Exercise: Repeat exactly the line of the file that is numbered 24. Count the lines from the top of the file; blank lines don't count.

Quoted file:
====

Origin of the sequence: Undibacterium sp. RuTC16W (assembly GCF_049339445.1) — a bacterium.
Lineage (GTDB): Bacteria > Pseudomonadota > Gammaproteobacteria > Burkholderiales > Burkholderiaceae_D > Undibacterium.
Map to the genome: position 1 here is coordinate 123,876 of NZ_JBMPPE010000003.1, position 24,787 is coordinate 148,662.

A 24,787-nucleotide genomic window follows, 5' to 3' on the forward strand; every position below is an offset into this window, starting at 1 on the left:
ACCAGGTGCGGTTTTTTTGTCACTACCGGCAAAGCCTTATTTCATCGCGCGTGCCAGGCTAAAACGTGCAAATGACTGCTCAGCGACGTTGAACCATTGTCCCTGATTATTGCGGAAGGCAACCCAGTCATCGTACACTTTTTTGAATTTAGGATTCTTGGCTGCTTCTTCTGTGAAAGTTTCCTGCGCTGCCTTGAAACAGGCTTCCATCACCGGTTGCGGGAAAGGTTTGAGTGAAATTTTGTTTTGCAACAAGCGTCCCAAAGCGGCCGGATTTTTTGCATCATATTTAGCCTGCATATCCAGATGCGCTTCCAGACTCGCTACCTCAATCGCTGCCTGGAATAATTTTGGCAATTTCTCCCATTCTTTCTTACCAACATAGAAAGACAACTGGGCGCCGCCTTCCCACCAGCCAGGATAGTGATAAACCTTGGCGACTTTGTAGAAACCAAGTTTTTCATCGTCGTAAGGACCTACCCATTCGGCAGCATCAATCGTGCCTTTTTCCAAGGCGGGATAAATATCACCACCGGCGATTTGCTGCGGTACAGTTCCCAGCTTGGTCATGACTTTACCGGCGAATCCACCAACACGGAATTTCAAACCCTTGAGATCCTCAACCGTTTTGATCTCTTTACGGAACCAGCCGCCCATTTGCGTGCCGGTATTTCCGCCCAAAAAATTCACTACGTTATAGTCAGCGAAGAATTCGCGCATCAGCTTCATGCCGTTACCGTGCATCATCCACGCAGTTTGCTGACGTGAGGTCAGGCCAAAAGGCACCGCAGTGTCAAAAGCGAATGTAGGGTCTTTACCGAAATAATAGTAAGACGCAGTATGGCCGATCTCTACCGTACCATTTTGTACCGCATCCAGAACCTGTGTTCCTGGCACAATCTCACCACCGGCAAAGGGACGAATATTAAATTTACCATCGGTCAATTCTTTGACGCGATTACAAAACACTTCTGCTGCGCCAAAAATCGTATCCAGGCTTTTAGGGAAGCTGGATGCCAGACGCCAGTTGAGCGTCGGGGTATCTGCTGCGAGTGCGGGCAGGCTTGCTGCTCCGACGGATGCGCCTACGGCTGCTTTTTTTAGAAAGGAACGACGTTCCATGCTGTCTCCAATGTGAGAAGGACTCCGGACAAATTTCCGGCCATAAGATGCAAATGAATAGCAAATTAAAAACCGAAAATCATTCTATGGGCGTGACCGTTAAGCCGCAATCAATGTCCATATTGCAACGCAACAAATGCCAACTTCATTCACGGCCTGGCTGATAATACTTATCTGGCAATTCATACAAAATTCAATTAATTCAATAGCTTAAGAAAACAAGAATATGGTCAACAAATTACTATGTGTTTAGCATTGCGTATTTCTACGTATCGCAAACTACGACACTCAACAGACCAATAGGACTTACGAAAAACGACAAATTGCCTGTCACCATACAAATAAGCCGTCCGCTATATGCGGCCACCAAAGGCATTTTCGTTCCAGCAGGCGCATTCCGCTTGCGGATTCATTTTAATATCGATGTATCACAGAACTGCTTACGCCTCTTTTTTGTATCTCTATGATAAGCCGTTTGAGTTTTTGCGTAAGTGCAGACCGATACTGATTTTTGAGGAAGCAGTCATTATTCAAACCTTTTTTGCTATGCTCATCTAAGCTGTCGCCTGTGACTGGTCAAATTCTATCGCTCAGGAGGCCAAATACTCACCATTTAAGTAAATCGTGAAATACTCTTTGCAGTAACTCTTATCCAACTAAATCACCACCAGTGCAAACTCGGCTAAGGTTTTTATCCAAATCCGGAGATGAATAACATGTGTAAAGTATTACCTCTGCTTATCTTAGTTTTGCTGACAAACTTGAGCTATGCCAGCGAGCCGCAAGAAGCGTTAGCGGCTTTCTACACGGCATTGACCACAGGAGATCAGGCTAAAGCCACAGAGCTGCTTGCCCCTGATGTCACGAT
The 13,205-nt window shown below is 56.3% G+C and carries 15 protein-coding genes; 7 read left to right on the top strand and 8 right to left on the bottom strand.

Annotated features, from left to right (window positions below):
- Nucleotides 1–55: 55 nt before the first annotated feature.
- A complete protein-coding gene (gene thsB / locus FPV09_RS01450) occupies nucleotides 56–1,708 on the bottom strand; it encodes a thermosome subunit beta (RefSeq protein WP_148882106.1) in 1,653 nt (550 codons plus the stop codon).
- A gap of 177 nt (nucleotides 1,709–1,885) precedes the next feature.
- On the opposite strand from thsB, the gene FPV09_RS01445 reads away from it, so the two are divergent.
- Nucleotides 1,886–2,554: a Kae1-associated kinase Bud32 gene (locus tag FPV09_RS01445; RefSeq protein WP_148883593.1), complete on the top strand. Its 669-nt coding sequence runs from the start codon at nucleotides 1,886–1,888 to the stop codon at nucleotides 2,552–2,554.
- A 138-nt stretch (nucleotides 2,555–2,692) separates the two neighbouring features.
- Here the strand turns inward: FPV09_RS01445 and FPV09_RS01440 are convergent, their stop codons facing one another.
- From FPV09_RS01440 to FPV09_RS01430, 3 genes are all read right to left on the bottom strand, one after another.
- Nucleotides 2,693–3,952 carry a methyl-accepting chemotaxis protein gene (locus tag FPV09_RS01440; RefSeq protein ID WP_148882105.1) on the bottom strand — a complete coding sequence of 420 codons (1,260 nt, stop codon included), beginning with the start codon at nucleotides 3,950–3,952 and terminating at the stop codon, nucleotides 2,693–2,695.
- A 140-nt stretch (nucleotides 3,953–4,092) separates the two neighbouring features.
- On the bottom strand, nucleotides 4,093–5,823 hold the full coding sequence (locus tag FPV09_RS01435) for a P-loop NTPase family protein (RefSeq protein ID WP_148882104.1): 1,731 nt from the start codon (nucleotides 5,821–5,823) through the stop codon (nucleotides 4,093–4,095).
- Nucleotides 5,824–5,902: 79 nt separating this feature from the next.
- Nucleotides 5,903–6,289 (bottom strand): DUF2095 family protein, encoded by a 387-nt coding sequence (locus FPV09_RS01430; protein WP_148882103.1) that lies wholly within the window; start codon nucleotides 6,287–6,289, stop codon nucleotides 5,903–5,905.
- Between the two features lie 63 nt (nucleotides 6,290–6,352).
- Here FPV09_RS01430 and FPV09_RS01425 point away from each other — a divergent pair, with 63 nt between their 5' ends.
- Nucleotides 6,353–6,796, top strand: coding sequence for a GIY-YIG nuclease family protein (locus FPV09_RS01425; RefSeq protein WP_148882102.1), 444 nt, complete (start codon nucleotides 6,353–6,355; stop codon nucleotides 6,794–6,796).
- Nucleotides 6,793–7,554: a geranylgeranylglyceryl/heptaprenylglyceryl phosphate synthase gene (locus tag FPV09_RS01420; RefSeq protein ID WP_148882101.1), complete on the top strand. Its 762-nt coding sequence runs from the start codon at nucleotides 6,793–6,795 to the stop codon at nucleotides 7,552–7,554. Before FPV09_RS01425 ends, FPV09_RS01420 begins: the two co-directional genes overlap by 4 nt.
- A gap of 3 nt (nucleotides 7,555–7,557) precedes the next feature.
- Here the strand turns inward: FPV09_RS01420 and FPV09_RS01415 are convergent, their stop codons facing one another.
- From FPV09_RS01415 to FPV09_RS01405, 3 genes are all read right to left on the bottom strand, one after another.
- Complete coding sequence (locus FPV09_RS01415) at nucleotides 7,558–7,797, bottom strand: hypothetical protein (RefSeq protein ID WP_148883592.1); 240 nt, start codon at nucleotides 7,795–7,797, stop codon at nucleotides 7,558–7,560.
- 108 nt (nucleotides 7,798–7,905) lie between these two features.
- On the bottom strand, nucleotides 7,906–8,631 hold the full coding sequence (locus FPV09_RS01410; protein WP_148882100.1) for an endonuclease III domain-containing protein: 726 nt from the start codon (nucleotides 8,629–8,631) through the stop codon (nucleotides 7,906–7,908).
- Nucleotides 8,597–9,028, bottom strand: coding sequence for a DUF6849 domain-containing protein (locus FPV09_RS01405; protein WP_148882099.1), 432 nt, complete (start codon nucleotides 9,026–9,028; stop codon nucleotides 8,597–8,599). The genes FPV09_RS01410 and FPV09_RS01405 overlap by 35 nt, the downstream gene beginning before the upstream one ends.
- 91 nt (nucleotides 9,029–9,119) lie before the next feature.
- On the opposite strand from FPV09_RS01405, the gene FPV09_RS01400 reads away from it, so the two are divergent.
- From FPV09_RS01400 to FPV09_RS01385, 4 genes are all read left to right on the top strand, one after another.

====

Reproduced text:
- Nucleotides 6,793–7,554: a geranylgeranylglyceryl/heptaprenylglyceryl phosphate synthase gene (locus tag FPV09_RS01420; RefSeq protein ID WP_148882101.1), complete on the top strand. Its 762-nt coding sequence runs from the start codon at nucleotides 6,793–6,795 to the stop codon at nucleotides 7,552–7,554. Before FPV09_RS01425 ends, FPV09_RS01420 begins: the two co-directional genes overlap by 4 nt.